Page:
Last month I focused on the concept of offence and on how the different ways we understand concepts (‘cultural conceptualisations’) may give rise to offence.
I am going on a tangent this month - still on the topic of offence, but rather more widely interpreted.
In my ongoing reading up on Stoicism (just finished Massimo Pigliucci’s How to be a Stoic), I came across a reference to Epictetus’s insistence that we look at “impressions”. An impression is an understanding that emerges in my mind as a response to an external stimulus, whether this is a traffic jam, an argument with a spouse or a boundary dispute. It is important to recognise that although linked, the impression formed in my mind is independent of the event itself. In Pigliucci’s example (p 150), if someone calls me ‘fat’, I can take a step back and go through this process:
Is this true? If factually true, why get offended?
Is this false? If false, the speaker is childish and factually wrong, so there is no ground of offence either.
Well…maybe. I would still feel offended, but I am now gradually getting used to taking a step back and questioning myself. Here’s how the scenario would unfold in my mind: do I think the speaker is being deliberately offensive? As I understand it, this is what Epictetus recommends: the speaker may be trying to be offensive, but it is up to me whether they succeed. On the other hand, they may be doing nothing of the sort, and may in fact be projecting their own anxiety and fatphobia; they may be socially awkward, unable to check the expression of their thoughts; they may in fact be childish and really mean no harm. If I am still upset after this reasoning, my emotion points towards something I need to address in myself. It seems that somebody else’s behaviour (an external event that I have no control over) triggers negative feelings in me. This is where the work should take place.
(A caveat: the following account is not supposed to be a complete exposition of Stoic thinking, but only a personal response to what I am working through now).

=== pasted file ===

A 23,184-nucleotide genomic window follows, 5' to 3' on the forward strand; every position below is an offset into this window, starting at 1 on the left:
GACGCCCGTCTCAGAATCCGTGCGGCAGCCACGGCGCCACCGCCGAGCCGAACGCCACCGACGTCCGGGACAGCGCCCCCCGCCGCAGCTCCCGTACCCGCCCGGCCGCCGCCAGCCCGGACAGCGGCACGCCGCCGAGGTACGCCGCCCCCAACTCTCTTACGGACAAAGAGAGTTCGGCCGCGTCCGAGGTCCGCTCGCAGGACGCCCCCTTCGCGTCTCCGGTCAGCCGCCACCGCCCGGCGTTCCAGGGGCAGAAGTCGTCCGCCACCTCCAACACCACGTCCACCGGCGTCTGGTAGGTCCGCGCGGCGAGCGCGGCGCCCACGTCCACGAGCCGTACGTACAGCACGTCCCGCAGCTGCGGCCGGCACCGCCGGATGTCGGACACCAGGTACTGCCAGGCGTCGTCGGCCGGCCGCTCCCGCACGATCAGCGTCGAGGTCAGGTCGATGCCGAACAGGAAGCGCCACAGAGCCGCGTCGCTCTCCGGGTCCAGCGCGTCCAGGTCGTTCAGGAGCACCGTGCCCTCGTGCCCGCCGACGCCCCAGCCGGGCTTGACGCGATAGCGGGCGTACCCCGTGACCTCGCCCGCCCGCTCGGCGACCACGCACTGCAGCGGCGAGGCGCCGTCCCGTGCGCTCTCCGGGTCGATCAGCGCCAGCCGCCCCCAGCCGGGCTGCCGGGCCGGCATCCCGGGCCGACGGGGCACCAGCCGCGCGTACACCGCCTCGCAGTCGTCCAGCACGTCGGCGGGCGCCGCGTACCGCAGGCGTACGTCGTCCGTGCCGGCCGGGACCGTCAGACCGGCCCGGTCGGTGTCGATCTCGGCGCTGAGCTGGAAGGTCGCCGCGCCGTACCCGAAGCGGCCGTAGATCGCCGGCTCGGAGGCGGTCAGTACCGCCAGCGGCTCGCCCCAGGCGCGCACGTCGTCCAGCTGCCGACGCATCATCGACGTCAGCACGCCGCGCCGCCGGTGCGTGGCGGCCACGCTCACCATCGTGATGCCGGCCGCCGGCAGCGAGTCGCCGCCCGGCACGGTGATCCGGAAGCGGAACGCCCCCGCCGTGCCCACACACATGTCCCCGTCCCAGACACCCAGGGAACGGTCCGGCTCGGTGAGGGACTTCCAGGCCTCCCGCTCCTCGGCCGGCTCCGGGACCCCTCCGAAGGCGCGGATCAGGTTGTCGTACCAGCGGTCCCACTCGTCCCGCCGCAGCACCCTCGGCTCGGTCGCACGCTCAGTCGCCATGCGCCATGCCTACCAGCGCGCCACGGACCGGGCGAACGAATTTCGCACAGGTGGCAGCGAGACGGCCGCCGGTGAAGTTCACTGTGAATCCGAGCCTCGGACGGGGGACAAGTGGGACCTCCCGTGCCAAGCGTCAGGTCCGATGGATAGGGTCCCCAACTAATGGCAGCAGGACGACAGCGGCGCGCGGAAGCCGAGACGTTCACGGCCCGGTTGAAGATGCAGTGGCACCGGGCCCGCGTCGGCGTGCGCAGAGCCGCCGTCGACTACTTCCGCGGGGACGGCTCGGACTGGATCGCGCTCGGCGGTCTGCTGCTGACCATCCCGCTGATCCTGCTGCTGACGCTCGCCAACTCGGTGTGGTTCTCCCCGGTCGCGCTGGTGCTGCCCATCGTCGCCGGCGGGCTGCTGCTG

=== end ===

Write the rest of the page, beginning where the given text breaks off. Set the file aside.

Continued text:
Over the last year and a half I have had to re-appraise aspects of my relationships with loved ones, dead and alive. I found the basic Stoic teaching of the dichotomy of control enormously useful. This is how I understand it:
Keep in mind what is under your control (your thoughts, emotions - to an extent, actions): focus on working on these;
Keep in mind what is not under your control (the weather, politics, the world economy, your health, the thoughts/emotions/actions of others): don’t waste time and energy on these.
I was stunned by the simplicity of these concepts, exactly the opposite of what I had been doing for decades: fussing and fretting over things outside my control, and not even considering what lay within my control. Relationships and I suffered: I unthinkingly attributed intentionality to the actions of others, attributing responsibility where there was none, and completely glossing over my own responsibility and control over the events. As practice, I review past situations and try to re-imagine an alternative response. For example, I was angry and hurt by my late mother’s dismissiveness: nothing I did was good enough for her. Without articulating it even to myself, I assumed that, being a mother, she must have known she was hurting me and therefore she intended to do so - and I was angry! (Now that I’ve written it down, it sounds too simplistic and crazy even to me.) But I have recently realised that she may have been acting out her own frustrations, possibly been trying to protect me from similar disappointment…I doubt whether she even knew herself. The lesson for me lies in this realisation: I was not compassionate towards her because I did not know how, so the same applies to her.